We are all products of the fossil fuel age, first coal and later oil and gas have given a billion or so of the wealthiest humans the lifestyle of kings.
The energy pulse delivered wealth gain thanks to technology and infrastructure development, even in the less fortunate parts of the world. And it produced more humans, an additional six billion since the 1920s.
Near-free energy changed lifestyles and created a lot more people.
Only soon that energy pulse will come to an end.
Whether because we can no longer afford the damage caused by burning them or because fossil hydrocarbons are a nonrenewable resource, the era of oil, coal, and natural gas will come to an end in the foreseeable future.Jason Bradford, Post Carbon Institute
No problem. That is what the energy transition is all about.
By User:Sgbeer; adapted by User:Martinvl – This file was derived from: Horsepower plain.svg, CC BY-SA 3.0
Society is electrical, so all we have to do is generate electricity from renewable sources—solar, wind, hydro, and geothermal generators all produce electricity. Build the capacity from these sources, and all is well. Indeed, there is even the option to grow alternatives to oil by using plants as biofuels.
Unfortunately, it’s more complicated.
Here we take a little time and, hopefully, your attention to borrow from Jason Bradford to summarise a few reasons why the transition out of fossil fuels will be challenging.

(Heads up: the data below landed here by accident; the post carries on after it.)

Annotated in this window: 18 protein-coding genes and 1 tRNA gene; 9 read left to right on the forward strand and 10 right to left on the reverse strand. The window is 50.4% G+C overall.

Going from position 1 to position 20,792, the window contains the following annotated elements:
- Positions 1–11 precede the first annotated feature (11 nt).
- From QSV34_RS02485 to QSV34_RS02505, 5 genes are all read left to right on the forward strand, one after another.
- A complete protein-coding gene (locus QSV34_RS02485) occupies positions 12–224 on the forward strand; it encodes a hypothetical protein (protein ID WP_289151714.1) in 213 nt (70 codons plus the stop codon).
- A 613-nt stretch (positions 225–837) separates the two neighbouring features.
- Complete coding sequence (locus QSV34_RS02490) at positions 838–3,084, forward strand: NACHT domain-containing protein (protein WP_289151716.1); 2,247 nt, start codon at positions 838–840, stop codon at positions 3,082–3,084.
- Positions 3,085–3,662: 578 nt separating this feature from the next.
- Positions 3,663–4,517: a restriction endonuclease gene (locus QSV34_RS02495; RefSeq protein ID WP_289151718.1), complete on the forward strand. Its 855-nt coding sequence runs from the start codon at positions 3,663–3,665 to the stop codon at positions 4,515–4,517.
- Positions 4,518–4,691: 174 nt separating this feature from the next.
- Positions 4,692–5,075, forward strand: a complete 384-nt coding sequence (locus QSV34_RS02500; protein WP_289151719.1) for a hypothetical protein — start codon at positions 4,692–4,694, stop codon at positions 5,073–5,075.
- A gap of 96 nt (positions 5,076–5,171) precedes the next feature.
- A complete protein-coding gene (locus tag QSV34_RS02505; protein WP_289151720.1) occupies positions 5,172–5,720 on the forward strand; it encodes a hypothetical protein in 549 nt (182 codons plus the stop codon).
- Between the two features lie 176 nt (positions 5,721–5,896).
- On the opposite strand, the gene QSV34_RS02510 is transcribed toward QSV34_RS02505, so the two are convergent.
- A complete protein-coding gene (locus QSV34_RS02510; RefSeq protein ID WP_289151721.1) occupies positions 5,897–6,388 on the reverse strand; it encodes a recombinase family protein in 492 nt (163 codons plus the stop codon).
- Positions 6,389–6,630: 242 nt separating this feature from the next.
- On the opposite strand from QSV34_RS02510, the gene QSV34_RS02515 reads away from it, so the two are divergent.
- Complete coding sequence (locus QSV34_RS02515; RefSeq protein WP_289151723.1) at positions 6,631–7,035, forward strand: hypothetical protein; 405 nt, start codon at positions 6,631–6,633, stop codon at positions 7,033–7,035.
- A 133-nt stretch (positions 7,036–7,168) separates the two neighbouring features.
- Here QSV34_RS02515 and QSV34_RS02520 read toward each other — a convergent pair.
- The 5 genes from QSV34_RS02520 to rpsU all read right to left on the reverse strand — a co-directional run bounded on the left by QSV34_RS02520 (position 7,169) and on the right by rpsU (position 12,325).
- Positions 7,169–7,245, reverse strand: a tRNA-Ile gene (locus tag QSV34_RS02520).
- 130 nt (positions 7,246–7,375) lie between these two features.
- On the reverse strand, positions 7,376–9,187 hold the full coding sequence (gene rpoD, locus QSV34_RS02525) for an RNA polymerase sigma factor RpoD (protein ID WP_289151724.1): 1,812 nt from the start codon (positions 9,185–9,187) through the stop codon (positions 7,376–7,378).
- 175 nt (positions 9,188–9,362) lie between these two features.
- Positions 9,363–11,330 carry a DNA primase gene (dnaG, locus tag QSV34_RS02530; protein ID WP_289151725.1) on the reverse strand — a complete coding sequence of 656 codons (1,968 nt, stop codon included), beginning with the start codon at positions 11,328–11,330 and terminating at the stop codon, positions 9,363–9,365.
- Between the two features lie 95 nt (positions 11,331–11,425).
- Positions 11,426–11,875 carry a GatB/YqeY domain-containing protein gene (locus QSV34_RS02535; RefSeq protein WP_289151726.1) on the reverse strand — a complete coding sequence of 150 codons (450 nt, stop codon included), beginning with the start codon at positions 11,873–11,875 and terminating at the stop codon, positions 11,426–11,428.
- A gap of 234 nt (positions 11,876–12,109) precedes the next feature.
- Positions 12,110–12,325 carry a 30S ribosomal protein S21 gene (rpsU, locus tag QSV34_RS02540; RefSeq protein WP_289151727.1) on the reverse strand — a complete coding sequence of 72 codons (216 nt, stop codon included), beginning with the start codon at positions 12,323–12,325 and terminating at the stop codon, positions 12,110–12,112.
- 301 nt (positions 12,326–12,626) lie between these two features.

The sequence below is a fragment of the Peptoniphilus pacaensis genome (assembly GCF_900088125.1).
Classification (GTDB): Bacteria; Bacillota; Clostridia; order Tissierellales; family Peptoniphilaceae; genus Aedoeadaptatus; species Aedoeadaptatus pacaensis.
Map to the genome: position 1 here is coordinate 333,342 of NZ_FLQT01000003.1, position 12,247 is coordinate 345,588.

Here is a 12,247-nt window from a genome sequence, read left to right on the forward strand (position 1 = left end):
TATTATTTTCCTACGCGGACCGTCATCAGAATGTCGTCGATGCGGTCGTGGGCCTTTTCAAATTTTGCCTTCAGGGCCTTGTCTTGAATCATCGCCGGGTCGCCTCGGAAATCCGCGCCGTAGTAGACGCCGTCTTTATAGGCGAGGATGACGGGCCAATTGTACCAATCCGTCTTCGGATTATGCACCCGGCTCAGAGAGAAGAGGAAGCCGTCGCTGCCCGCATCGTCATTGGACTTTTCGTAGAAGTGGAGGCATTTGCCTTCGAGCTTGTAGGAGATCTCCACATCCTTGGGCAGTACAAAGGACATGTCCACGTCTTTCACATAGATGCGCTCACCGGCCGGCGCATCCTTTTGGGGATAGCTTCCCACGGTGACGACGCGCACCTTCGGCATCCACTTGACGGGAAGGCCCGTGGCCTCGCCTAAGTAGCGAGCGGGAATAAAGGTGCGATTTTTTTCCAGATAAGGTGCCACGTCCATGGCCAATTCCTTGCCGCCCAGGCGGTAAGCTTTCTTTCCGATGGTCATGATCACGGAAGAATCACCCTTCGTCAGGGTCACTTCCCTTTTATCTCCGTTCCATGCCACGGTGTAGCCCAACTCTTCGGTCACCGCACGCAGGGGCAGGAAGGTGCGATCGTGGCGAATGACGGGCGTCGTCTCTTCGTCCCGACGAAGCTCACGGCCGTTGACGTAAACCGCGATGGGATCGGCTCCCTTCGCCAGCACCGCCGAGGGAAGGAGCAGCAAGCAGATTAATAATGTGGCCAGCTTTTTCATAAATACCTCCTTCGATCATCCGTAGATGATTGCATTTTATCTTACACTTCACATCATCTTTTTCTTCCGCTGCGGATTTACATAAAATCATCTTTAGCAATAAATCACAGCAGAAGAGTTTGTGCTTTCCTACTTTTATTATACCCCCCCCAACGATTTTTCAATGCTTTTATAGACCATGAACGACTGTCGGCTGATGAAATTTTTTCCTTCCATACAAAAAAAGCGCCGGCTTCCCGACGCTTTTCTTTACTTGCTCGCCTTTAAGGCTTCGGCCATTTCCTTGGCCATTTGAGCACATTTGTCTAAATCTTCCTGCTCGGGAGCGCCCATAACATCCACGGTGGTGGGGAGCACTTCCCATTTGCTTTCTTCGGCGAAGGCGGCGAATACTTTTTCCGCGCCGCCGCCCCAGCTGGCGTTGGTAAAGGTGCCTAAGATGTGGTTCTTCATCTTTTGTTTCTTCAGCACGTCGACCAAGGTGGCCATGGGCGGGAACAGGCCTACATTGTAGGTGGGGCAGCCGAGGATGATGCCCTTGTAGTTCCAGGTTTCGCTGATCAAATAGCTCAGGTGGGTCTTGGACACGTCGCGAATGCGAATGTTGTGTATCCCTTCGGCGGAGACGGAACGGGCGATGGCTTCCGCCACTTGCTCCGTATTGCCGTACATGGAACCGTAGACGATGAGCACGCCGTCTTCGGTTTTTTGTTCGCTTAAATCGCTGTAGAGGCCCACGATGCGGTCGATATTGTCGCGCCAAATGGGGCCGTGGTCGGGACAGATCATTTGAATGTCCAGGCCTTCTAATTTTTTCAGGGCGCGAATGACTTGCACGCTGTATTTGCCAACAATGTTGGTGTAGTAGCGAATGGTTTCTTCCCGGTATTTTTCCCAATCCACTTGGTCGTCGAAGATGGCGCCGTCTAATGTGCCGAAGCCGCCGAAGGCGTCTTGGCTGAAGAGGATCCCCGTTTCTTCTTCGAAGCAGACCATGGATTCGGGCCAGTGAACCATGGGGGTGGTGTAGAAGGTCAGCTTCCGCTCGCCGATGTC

Jason Bradford says six significant issues complicate the energy transition that all relate to how useful, efficient and convenient fossil fuels have become, given we built our technology around them.
A society that runs on electricity needs that energy 24/7. The power has to be on all the time, or systems break down.
Just as we need it all the time, electricity demand fluctuates. More is used on a 40℃ humid day in summer than when the temperatures are bearable.
Solar and wind are intermittent and inherently uncontrollable. If all the energy came from these sources, then substantial storage or long-range transfer system is necessary when demand outstrips immediate supply. The current solutions here—batteries and grid interconnections—both require infrastructure.
The other option is to reduce demand. More on this later.
There are many reasons we use so much oil. A crucial one is that oil is stable as a liquid, making it super easy to transport, pumped into vehicles and trickle fed into engines.
Oil refined into kerosene, gasoline and diesel powers nearly all our transportation. There are very few cars, trucks, ships or aeroplanes that can burn alternative fuels without costly retrofits.
The reality is that a tiny proportion of transport infrastructure is easily electrified without wholesale replacement of vehicles that run on liquid fuel.
Again there is always the option to travel less and move fewer goods.
Other uses of fossil fuels
Other than transport and heating, fossil fuels provide high temperatures for manufacturing steel and other metals, cement, rubber, ceramics, glass, and many manufactured goods.
Fossil fuels serve as feedstocks for materials, especially plastics, chemicals, and pharmaceuticals. One of the chemicals is ammonium, the primary ingredient in nitrogen fertilisers. The conversion of fossil energy into people came about through the Haber -Bosch process of fixing nitrogen into a usable fertilizer.